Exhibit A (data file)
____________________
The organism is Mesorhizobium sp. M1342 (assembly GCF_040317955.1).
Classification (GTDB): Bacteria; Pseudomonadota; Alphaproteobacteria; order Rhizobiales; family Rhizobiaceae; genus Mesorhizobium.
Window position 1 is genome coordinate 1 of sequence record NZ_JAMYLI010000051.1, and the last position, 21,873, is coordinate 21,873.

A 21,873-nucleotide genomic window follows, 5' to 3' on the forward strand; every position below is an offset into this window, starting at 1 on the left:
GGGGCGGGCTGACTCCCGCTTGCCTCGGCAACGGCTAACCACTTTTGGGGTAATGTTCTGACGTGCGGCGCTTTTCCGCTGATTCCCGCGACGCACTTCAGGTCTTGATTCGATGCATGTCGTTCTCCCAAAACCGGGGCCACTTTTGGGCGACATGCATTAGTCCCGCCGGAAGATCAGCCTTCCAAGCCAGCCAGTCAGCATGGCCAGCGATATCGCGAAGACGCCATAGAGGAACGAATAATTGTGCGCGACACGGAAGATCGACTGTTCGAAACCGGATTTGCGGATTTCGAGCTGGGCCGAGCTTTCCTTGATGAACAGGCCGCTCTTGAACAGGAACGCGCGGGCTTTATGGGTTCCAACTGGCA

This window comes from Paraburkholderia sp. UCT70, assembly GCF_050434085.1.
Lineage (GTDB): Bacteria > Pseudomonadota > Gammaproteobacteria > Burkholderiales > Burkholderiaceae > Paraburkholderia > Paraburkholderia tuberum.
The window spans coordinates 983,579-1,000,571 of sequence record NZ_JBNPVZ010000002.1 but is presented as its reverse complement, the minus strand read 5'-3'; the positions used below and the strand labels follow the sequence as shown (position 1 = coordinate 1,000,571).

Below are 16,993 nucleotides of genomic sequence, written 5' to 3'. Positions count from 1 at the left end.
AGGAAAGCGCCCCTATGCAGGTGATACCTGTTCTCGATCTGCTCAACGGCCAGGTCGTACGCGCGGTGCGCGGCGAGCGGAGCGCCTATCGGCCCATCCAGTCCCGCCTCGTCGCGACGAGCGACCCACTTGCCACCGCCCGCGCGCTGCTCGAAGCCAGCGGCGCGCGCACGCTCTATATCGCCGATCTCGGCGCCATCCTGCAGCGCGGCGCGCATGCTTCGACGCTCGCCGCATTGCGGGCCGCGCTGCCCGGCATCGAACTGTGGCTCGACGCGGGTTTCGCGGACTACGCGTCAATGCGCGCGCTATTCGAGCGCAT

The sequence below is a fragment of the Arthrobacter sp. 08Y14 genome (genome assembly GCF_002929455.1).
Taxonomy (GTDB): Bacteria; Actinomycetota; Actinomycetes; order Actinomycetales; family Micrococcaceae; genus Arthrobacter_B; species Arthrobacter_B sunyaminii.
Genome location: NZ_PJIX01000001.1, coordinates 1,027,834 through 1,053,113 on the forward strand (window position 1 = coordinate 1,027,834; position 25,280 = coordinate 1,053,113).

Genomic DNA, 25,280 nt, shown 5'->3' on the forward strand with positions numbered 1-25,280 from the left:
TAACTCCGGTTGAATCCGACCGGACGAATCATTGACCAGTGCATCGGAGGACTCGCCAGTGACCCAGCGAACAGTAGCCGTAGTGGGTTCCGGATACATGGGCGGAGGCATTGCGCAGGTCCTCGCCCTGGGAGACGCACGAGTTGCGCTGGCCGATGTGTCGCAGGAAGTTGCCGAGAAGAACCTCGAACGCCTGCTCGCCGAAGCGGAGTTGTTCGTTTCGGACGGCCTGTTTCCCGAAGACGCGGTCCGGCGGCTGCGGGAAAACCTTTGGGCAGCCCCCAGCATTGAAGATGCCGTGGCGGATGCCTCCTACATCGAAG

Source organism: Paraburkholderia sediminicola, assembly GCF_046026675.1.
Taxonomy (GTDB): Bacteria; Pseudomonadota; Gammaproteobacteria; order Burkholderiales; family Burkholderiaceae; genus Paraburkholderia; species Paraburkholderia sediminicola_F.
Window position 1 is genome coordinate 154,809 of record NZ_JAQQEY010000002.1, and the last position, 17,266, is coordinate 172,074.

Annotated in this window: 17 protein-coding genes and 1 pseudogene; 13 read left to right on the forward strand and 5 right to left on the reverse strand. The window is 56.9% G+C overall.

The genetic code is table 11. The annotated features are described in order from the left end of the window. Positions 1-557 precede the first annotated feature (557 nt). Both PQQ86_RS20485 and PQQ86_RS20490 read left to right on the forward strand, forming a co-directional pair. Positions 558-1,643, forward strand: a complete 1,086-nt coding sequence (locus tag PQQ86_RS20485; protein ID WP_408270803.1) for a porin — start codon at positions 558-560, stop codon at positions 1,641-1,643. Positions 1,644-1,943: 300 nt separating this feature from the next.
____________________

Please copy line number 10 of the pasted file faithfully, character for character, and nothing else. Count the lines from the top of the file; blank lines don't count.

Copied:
AGGAAAGCGCCCCTATGCAGGTGATACCTGTTCTCGATCTGCTCAACGGCCAGGTCGTACGCGCGGTGCGCGGCGAGCGGAGCGCCTATCGGCCCATCCAGTCCCGCCTCGTCGCGACGAGCGACCCACTTGCCACCGCCCGCGCGCTGCTCGAAGCCAGCGGCGCGCGCACGCTCTATATCGCCGATCTCGGCGCCATCCTGCAGCGCGGCGCGCATGCTTCGACGCTCGCCGCATTGCGGGCCGCGCTGCCCGGCATCGAACTGTGGCTCGACGCGGGTTTCGCGGACTACGCGTCAATGCGCGCGCTATTCGAGCGCAT